China dispatched 10 military planes to Taiwanese airspace one day after the United States, Australia, and the United Kingdom declared a groundbreaking agreement to counter Beijing's influence by building nuclear submarines.
Taiwanese officials announced Friday that eight fighter jets, one anti-submarine plane, and one spy plane entered the country's airspace from China. The Chinese planes turned back after the island country scrambled its own jets and activated its missile defenses.
China's incursion on democratic Taiwan comes as state propaganda against the island becomes increasingly belligerent. One propaganda outlet threatened "military measures" if the United States moves to recognize Taiwan as an independent country.
In response to China's growing aggression in the Pacific, the United States, the United Kingdom, and Australia on Thursday inked a defense agreement for the construction of eight nuclear-powered submarines, the first agreement of its kind since 1958. China called the agreement "severely damaging."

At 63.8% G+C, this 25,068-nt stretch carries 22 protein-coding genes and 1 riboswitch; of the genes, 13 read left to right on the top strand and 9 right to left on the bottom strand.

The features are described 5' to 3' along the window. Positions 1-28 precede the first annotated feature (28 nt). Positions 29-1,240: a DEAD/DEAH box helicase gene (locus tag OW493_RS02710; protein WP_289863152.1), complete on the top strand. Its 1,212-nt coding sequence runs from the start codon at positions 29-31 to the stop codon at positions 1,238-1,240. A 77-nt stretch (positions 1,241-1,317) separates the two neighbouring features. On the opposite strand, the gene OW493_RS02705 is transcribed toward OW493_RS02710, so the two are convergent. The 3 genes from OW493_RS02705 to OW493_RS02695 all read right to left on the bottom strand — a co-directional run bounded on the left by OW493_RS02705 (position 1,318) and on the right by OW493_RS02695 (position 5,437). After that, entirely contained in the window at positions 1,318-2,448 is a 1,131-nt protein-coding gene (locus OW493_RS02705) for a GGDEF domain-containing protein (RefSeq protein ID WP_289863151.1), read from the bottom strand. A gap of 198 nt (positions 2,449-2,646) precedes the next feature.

Taiwan has also ramped up defense production in its own right. The capital city of Taipei on Thursday unveiled a budget proposal that will increase defense spending by $8.7 billion over the next five years, which is intended to shore up Taiwan's ability to fend off a Chinese attack.
"In the face of severe threats from enemies, our military urgently needs to obtain mature weapons capable of being produced on a large scale," Taiwan defense official Gen. Chen Huang-rong said Thursday.
Former Trump security advisers Robert C. O'Brien and Alexander B. Gray wrote the same day that time to fortify Taiwan against Chinese attacks is limited.
"Washington and Taipei have a relatively brief interval to change Beijing's calculus," O'Brien and Gray wrote in a Wall Street Journal op-ed. "As the narrative of American decline becomes increasingly popular and politically expedient, it becomes more likely that China could use force to change the status quo in Taiwan. There is bipartisan support in Congress for strengthening Taiwan's defenses. … By acting swiftly, the U.S. and Taiwan can dissuade [Chinese president Xi Jinping] from making what could be the most disastrous geopolitical calculation since 1939."